The Scenario I have a message string I need to transport over a wireless network that may be unreliable. This message string is about 100 bits long, and is packaged with an 8-bit CRC. When the ...
7
votes
2answers
263 views

Finding hash almost-collisions

A few months ago, XKCD posted a challenge to find a plaintext which hashed (using Skein 1024 1024) to a specified value. Inputs were scored based on the hamming distance between the hash of the ...
3
votes
1answer
352 views

Recommended way of adding a pepper/secret key to password before hashing?

There have been several questions regarding password hashing here and on Security.SE. A "pepper" is sometimes mentioned – an application-specific secret key. The canonical answer on password hashing ...
2
votes
2answers
181 views

Many consecutive hashes to slow down brute force attack?

I've heard that hash algorithms like bcrypt are more secure because they take longer to complete, and therefore take much longer to prute force, without a noticable ...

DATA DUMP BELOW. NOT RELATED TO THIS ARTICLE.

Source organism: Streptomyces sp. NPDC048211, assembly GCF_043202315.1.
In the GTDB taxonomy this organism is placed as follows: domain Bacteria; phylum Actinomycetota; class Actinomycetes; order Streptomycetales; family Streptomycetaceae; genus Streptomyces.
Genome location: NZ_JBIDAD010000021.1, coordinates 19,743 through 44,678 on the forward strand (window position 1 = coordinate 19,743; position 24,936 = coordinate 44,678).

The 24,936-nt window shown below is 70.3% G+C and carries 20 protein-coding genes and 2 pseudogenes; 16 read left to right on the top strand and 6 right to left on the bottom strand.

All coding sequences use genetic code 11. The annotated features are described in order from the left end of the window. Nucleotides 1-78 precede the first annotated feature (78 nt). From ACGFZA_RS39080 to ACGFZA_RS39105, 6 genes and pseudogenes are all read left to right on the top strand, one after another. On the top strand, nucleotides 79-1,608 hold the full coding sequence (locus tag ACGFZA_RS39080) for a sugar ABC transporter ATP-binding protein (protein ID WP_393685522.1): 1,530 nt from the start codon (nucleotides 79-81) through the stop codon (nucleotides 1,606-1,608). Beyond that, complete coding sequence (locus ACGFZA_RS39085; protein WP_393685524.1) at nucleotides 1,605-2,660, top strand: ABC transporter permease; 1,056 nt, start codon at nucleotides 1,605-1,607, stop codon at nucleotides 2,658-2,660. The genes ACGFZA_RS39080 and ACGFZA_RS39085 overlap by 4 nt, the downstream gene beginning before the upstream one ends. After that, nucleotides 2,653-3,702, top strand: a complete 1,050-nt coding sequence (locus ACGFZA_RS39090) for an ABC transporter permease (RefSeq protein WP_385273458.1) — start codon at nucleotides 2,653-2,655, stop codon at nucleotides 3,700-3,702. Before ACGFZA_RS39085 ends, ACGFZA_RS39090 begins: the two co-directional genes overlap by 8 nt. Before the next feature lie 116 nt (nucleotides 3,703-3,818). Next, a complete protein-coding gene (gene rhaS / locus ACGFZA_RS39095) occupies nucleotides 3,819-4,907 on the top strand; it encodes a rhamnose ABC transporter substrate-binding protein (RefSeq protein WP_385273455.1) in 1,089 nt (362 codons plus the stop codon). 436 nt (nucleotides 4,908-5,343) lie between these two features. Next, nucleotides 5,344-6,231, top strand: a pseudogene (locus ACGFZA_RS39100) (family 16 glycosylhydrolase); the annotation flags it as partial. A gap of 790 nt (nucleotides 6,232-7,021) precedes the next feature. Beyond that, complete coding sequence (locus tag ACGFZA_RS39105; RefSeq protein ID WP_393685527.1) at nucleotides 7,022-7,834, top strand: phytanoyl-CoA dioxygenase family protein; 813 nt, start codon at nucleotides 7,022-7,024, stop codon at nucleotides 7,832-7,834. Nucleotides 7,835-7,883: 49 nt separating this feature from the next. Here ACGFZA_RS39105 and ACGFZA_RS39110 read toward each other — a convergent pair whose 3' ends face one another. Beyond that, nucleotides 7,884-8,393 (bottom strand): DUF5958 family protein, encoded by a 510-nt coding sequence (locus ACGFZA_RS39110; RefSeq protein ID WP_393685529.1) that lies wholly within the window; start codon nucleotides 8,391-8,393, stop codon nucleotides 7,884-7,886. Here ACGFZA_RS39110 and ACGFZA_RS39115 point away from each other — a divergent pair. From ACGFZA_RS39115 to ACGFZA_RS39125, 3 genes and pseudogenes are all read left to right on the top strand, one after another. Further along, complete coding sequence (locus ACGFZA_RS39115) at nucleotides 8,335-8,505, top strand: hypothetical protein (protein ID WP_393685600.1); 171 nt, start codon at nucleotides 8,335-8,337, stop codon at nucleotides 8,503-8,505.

0
votes
1answer
72 views

How to hash a structure that needs to include that hash's outcome?

so I am busy writing a TCP protocol in which I send a "packet header" with each packet of data. This packet header is a structure that contains information about the data that was sent. I want to ...
11
votes
4answers
2k views

How can rainbow tables be used for a dictionary attack?

I'm putting together a password policy for my company. I very much want to avoid requiring complex passwords, and would much rather require length. The maximum length I can enforce is 14 characters. ...